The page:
The Inglorious Bastards
|The Inglorious Bastards|
DVD cover with theatrical poster
|Directed by||Enzo G. Castellari|
|Screenplay by||Sandro Continenza
|Story by||Sandro Continenza
|Music by||Francesco De Masi|
|Editing by||Gianfranco Amicucci|
|Studio||Film Concorde S.R.L.|
|Distributed by||Capitol International|
|Running time||99 minutes|
The Inglorious Bastards (Italian: Quel maledetto treno blindato, literally: "That damned armored train") is a 1978 Italian war film directed by Enzo G. Castellari, written by Sandro Continenza, Sergio Grieco, Franco Marotta, Romano Migliorini, and Laura Toscano, and starring Bo Svenson, Peter Hooten, Fred Williamson, Michael Pergolani, and Jackie Basehart. The film score was written by Francesco De Masi.
In France during World War II, a group of American soldiers are in the process of being shipped off to military prison for a variety of infractions, ranging from desertion to murder. While they are being transported, a German air attack hits the convoy, killing most of the prisoners but allowing the five surviving prisoners to fight off the escorting MPs and escape.
The group decides to make their escape to neutral Switzerland, but on the way they end up volunteering for a commando mission to steal the new prototype gyroscope from the Nazi V2 with help of the French Resistance. Somehow the team must sneak onto the most heavily guarded train in German territory, steal the Nazis' most precious military hardware, and bring it back to the Allies without getting arrested again by their own side.
- Bo Svenson as Lt. Robert Yeager
- Fred Williamson as Private Fred Canfield
- Peter Hooten as Tony
- Michael Pergolani as Nick
- Jackie Basehart as Berle
- Ian Bannen as Col. Charles Thomas Buckner
- Michel Constantin as Veronique
- Debra Berger as Nicole
The original working title was Bastardi senza gloria (literally: "Bastards Without Glory"). The first attempt to make this movie took place in 1976 in the United States and involved an approach proposed by Bo Richards to filmmaker Ted V. Mikels. Mikels rejected it on the grounds that a movie pitched as a Dirty Dozen follow-up was a decade late, and any insistence on preserving a title containing the word "bastard" would spell box office failure in the 1970s. The film was released in the United States as The Inglorious Bastards; it was also issued as Hell's Heroes and as Deadly Mission on home video.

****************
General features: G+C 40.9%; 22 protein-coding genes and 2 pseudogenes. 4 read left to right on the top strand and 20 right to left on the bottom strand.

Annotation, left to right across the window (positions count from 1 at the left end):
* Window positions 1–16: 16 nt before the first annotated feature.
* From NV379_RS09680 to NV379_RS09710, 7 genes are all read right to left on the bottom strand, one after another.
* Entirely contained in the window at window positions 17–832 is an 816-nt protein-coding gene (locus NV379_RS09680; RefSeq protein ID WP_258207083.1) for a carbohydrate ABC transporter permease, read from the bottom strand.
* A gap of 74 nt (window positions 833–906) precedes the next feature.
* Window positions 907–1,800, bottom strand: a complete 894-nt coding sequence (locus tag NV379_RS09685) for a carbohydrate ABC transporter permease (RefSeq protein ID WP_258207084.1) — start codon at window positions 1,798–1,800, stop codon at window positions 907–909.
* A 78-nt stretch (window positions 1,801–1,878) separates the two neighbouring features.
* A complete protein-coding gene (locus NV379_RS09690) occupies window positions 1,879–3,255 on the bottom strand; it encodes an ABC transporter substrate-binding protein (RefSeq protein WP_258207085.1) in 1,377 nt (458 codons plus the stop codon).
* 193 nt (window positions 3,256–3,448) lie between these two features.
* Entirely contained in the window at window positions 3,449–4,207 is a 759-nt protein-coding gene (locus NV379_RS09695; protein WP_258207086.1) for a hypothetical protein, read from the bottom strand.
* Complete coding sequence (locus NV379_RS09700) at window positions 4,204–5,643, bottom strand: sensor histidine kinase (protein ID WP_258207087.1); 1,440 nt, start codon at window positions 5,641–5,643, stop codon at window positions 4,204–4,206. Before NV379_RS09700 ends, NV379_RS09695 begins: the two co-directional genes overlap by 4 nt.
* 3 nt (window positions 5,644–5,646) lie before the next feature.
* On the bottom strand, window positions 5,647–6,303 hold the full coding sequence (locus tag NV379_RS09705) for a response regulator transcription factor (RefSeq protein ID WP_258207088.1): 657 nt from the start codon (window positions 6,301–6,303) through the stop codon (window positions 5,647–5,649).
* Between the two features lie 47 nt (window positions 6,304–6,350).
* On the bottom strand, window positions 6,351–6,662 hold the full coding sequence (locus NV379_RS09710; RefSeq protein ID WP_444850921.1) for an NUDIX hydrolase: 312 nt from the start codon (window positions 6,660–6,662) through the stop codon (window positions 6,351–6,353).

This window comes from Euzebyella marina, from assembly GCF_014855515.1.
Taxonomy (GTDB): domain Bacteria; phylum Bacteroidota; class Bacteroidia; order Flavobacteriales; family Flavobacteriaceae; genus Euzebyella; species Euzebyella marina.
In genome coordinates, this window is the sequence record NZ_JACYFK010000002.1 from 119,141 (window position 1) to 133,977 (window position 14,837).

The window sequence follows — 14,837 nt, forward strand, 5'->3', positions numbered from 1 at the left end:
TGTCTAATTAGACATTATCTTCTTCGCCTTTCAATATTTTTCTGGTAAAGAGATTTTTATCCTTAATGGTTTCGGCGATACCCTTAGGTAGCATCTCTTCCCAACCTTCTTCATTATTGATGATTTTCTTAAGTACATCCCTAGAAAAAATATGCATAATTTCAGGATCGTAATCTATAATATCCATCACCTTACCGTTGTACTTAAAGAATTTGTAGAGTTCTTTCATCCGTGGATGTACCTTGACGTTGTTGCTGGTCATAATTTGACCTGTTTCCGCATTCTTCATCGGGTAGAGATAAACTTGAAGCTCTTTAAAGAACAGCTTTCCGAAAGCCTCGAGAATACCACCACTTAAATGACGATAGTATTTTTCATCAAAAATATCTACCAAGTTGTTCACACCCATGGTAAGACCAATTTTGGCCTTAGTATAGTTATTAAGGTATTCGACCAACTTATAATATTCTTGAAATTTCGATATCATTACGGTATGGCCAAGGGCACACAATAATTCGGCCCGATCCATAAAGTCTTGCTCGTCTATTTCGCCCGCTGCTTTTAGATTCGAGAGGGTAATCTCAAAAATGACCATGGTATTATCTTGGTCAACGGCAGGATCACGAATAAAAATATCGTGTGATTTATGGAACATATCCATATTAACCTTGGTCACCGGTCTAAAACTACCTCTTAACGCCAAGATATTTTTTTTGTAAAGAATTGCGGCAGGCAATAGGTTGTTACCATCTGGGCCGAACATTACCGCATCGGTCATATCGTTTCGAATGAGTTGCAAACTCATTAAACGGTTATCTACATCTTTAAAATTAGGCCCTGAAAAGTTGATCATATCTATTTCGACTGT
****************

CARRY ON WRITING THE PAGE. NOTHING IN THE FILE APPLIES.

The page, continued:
The American success of the blaxploitation genre led distributors to reedit this film and distribute it as G.I. Bro—in this version, scenes were cut to make Fred Williamson the lead character. The tagline on this version was: "If you're a kraut, he'll take you out!"
The reissue title for this film was Counterfeit Commandos. Severin Films released a three-disc set that features a newly remastered transfer of the film, an interview with Quentin Tarantino (the director of the similarly titled but unrelated film Inglourious Basterds) and director Enzo G. Castellari, trailers, a tour of shooting locations, a documentary on the making of the film with interviews with Bo Svenson, Fred Williamson, and Enzo G. Castellari, and a CD with the soundtrack. Both spellings appear on the DVDs: one says the full word "Bastards" and the other, "Basterds".
- Erickson, Hal. "The Inglorious Bastards". Allmovie. Retrieved October 27, 2012.
- "Inglourious Basterds Has Inglorious Beginnings". FlickDirect.
- Quel maledetto treno blindato (The Inglorious Bastards) at the Internet Movie Database
- Quel maledetto treno blindato (The Inglorious Bastards) at allmovie
- Quel maledetto treno blindato (The Inglorious Bastards) at Rotten Tomatoes
- Quel maledetto treno blindato at the Grindhouse Cinema Database